Garden centres invest in displays to provide shoppers with clear merchandising

Customers now expect garden centres to have the same level of presentation as high-street retailers, says Jack Shamash.

Trend toward low-level displays. Image: Stagecraft
Trend toward low-level displays. Image: Stagecraft

Garden centre managers are increasingly realising that products must be properly positioned, displayed and shown to their best advantage to attract the attention of potential customers. Merchandising is vital.

Dennis Wilmot is managing director of Salepoint, which sells shopfittings to a variety of clients, including garden centres. He says: "If a customer goes into Tesco, they expect to see everything neatly arranged on proper displays. It gives customers confidence that they are dealing with a professional organisation.

"For customers, the presentation and merchandising is an important part of the story."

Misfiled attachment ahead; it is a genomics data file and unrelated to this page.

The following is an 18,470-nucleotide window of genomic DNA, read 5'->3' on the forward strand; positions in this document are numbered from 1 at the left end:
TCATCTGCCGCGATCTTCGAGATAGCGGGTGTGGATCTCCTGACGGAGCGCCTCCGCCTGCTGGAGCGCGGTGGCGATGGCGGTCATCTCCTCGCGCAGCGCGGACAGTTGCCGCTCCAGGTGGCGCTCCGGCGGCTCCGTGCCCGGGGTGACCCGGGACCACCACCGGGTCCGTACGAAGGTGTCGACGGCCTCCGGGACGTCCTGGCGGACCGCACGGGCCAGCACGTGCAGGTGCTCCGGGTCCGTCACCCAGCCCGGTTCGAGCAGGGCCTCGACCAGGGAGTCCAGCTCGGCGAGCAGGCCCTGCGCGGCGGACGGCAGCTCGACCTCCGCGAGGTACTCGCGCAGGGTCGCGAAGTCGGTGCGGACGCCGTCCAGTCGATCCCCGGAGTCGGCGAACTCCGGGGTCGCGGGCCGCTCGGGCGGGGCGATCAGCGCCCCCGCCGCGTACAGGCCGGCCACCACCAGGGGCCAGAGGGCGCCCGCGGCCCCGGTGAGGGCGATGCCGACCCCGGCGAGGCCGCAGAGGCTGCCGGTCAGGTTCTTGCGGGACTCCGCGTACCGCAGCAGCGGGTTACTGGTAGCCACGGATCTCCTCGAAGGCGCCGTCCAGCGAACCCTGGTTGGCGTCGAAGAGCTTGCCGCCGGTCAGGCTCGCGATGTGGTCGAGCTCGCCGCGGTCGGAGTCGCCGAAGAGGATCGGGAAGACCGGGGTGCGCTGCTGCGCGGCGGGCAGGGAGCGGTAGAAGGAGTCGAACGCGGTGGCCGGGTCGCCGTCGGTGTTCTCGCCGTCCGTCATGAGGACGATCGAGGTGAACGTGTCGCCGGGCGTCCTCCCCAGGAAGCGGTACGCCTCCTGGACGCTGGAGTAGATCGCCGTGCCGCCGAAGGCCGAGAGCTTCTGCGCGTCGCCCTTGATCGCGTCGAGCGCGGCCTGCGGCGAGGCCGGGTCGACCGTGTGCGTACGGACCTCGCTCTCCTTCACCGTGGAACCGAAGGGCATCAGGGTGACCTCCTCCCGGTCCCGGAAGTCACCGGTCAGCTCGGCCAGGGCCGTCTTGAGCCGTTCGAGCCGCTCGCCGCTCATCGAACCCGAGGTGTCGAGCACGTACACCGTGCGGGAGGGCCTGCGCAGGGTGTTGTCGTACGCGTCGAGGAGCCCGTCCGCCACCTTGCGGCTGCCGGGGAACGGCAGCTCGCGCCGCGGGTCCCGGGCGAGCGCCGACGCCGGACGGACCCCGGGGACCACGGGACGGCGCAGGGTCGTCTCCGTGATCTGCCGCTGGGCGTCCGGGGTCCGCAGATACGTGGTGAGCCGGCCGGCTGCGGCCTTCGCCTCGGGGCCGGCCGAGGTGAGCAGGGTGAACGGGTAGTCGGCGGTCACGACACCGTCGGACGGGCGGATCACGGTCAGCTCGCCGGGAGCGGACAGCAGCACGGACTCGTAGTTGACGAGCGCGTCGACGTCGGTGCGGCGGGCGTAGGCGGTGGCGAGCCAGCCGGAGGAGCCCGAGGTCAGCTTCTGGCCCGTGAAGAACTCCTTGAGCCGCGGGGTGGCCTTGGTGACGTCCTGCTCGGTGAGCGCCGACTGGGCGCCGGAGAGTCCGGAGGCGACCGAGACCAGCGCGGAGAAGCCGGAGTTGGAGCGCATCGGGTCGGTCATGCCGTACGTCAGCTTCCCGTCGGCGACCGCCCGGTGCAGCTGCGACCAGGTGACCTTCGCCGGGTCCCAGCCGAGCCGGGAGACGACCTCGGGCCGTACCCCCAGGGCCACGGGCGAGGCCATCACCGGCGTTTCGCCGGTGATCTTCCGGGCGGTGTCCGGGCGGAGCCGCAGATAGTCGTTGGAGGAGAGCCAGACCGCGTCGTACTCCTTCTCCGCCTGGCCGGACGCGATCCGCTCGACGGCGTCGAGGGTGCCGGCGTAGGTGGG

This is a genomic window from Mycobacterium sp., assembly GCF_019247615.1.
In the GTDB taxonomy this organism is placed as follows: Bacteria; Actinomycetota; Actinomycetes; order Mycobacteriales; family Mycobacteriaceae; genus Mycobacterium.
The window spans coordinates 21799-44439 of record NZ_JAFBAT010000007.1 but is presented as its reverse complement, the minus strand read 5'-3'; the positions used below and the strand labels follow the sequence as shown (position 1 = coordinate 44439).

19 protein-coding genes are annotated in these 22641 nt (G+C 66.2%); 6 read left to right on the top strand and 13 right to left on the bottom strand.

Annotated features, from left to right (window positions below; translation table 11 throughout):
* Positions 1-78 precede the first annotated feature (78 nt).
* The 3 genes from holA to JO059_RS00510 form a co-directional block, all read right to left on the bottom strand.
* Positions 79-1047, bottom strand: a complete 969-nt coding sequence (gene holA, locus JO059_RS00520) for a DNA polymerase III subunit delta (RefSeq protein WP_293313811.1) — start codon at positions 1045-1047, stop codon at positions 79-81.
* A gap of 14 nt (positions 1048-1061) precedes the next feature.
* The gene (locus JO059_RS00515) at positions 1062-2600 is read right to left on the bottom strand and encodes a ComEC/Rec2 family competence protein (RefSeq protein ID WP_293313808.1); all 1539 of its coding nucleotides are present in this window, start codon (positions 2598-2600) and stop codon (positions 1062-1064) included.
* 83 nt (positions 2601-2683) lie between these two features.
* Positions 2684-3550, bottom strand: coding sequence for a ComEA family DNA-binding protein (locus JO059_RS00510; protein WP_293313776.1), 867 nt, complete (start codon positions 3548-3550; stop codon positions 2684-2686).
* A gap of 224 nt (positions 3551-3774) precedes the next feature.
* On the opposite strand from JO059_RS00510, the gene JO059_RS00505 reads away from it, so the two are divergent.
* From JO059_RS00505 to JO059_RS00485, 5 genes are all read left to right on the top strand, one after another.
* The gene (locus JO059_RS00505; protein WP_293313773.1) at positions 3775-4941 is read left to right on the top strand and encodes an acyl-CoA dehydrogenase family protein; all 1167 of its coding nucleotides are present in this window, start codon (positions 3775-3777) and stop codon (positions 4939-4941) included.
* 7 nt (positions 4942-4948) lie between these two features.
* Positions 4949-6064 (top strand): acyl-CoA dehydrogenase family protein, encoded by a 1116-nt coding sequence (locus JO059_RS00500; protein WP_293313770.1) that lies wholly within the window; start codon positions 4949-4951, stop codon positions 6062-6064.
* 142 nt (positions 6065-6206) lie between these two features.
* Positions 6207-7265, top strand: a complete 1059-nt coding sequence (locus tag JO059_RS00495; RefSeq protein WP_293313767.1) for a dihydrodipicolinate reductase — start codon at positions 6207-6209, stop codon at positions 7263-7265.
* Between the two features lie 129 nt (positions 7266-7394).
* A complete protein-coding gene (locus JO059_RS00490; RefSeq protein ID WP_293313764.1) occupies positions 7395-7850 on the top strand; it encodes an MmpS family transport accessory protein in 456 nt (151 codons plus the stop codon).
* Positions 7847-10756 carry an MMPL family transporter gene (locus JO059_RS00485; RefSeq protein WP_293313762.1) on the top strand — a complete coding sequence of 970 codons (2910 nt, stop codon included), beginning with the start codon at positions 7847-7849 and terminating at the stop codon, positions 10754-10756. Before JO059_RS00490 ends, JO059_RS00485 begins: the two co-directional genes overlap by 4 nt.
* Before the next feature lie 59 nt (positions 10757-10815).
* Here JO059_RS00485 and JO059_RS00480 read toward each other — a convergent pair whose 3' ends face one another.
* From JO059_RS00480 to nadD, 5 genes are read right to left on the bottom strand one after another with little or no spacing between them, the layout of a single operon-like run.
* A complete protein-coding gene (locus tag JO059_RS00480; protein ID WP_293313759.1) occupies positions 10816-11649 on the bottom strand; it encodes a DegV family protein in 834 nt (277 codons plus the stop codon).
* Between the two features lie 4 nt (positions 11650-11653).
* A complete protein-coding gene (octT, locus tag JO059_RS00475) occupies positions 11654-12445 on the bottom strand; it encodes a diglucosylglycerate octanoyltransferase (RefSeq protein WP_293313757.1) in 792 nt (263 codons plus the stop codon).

A few years ago, in the height of the property and DIY boom - when homeowners were splashing out on big-ticket items - many garden centres were investing in grandiose displays, pergolas and walkways. Now they are much more wary about spending their money.

Sales manager of Timber Displays Jo Kemp said garden centres are more likely to buy a few basic items. "It comes down to cost. Instead of having large bespoke units, centres will buy a few benches and stands with a half-octagonal unit at the end of a run."

She said the cheap units are very practical. In the past, centres might have invested in movable displays, but in practice these were rarely shifted. Centres often asked for coloured displays; and while they looked impressive initially, they soon began to fade and look dowdy.

Kemp says: "These days less is more. Displays are probably best when they are simple and uncluttered."

The firm's website reflects this concern about price. Unlike many websites, all prices are listed. A 2m x 1m standard bench costs £100. A two-tiered bench, which is now the firm's best-selling item, costs £175. And the hanging basket display, which costs £70.

Getting the right image

Many garden centres are now opting for a "farm shop" look. They want displays that appear to be made of timber and they want slightly rustic displays. Even shopfitters that specialise in steel fittings sell timber facing for their shelves.

And there is a trend towards making the space look more open. Centres are using fewer high trellises, which impede the view. Instead the customers can look across the entire selling space.